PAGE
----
The adjective cardiac, which can also be written and pronounced with the accentuation cardiac, comes from the Latin word cardiăcus, which in turn derives from the Greek kardiakós. The concept refers to what is linked to the heart. See ABBREVIATIONFINDER.ORG for abbreviations related to Cardiac.
To understand what the idea of cardiac refers to, therefore, it is necessary to be clear about what the heart is. It is a muscular organ present in all vertebrate animals and in some invertebrates, whose function is to pump blood to different parts of the body.
In the case of humans, the heart is located in a space known as the thoracic cavity. The organ is divided into four chambers: the lower two are called ventricles (the left ventricle and the right ventricle), while the upper two are called atria (the left atrium and the right atrium). The veins that enter the right atrium are called cardiac veins.
These cardiac veins are the superior vena cava (which collects blood from the head, neck, upper extremities, and rib cage) and the inferior vena cava (carries blood from the pelvis, abdomen, and lower extremities). Both veins are responsible for moving poorly oxygenated blood.
The cardiac output is the volume of blood the heart pumps at a certain time unit. The heart problems, moreover, are diseases and disorders of the heart. By extension, it is often said that a person is “cardiac” when he suffers some kind of problem in this organ.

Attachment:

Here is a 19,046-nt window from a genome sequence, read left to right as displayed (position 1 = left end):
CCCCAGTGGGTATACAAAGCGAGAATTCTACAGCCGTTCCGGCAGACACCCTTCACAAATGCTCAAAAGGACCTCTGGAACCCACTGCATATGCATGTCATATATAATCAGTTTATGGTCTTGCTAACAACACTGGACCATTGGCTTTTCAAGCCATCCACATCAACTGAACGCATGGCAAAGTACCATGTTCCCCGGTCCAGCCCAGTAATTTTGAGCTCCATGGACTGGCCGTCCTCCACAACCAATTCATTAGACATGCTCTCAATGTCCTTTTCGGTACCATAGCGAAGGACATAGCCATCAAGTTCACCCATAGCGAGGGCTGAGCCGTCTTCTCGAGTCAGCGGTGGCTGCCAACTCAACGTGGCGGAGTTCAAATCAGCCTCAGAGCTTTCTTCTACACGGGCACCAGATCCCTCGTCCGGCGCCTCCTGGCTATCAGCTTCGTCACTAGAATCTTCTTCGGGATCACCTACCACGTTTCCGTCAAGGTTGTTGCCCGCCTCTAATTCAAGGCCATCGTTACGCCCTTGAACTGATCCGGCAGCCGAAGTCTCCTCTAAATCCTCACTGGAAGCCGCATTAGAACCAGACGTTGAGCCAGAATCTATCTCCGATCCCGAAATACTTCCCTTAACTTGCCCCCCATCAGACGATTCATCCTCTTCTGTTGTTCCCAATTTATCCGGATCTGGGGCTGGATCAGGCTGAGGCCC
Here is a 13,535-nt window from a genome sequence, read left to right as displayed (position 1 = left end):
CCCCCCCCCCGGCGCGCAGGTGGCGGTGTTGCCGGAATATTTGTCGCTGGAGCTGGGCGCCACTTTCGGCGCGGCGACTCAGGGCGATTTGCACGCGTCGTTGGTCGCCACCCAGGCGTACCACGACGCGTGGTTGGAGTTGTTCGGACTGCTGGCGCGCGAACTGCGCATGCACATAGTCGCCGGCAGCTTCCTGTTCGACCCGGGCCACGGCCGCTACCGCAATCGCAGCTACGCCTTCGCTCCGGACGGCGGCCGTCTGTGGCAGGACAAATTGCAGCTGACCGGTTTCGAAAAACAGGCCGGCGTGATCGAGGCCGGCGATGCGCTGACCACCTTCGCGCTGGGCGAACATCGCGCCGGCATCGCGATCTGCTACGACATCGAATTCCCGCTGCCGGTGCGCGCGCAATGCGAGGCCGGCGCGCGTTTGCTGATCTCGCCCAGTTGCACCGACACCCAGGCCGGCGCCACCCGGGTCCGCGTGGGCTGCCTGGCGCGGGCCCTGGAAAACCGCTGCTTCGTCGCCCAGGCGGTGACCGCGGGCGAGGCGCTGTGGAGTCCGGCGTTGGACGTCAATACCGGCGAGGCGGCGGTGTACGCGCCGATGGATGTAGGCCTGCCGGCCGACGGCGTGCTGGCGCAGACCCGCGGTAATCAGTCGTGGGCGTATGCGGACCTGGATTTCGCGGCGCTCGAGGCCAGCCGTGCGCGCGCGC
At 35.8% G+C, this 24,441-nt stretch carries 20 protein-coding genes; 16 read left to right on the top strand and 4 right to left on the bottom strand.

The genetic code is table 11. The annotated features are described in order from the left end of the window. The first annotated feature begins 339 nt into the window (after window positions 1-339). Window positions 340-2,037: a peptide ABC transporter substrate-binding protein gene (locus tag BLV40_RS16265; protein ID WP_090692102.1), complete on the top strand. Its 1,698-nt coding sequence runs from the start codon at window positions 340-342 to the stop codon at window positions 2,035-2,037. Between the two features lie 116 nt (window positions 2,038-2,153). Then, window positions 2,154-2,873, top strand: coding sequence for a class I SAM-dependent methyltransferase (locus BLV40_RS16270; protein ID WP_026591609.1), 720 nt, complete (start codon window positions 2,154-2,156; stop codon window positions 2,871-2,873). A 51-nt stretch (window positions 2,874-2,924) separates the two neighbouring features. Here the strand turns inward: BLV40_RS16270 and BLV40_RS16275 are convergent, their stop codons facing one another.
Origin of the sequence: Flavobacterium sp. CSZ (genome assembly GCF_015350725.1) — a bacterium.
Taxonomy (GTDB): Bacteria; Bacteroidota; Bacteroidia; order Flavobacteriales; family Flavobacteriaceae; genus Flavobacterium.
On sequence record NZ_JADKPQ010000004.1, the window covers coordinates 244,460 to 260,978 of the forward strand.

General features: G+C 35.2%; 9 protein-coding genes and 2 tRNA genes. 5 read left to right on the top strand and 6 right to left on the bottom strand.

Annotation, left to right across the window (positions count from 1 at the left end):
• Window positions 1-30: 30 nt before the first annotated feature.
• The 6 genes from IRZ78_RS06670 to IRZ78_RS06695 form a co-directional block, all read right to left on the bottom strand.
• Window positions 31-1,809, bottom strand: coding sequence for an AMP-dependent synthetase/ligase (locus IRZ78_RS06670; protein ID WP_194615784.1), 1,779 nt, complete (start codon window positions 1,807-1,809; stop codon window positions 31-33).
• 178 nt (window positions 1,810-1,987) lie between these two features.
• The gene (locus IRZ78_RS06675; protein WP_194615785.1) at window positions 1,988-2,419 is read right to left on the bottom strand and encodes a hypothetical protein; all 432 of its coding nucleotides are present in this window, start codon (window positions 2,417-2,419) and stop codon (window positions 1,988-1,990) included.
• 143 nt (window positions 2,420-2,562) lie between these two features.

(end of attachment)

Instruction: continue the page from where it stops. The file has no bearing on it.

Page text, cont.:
A heart attack, on the other hand, is a heart attack: the necrosis of the heart, the product of a blockage in the coronary arteries. Heart attack can cause cardiac arrest and cause death.
It is known by the name of heart failure to the condition that exists when the heart is not able to pump blood adequately to the needs of metabolism, that is, it cannot supply the body with the required volumes, or it succeeds but to cost of abnormally elevated pressure in the ventricles.
There are a series of activities and care that specialists recommend to patients with heart failure to carry out every day in order to avoid decompensation. It is very important to point out that the work of physicians is not absolute, but rather requires the collaboration of their patients to obtain the best results.
Let’s look at some of these tips below:
* control weight: heart failure patients should weigh themselves daily, as soon as they get up in the morning and after urinating. As far as possible, it is indicated that they do not change scales so that the values maintain the highest degree of coherence. Thanks to this habit it is possible to quickly realize if the body is accumulating fluids;
* take your blood pressure: this can be done at any time of the day. Since nowadays it is normal to have an automatic device at home, which makes this task very easy. Note that the intake should not be done after making an effort, since the figures may rise above normal until the body returns to a state of rest;
* Measure heart rate: the same device used to take blood pressure gives a value of the rate heart, therefore, these two activities can be made the same time. Of course, it is always possible to use the “traditional method”, which consists of placing a finger on the wrist area at the beginning of the thumb and measuring the heartbeat with a watch.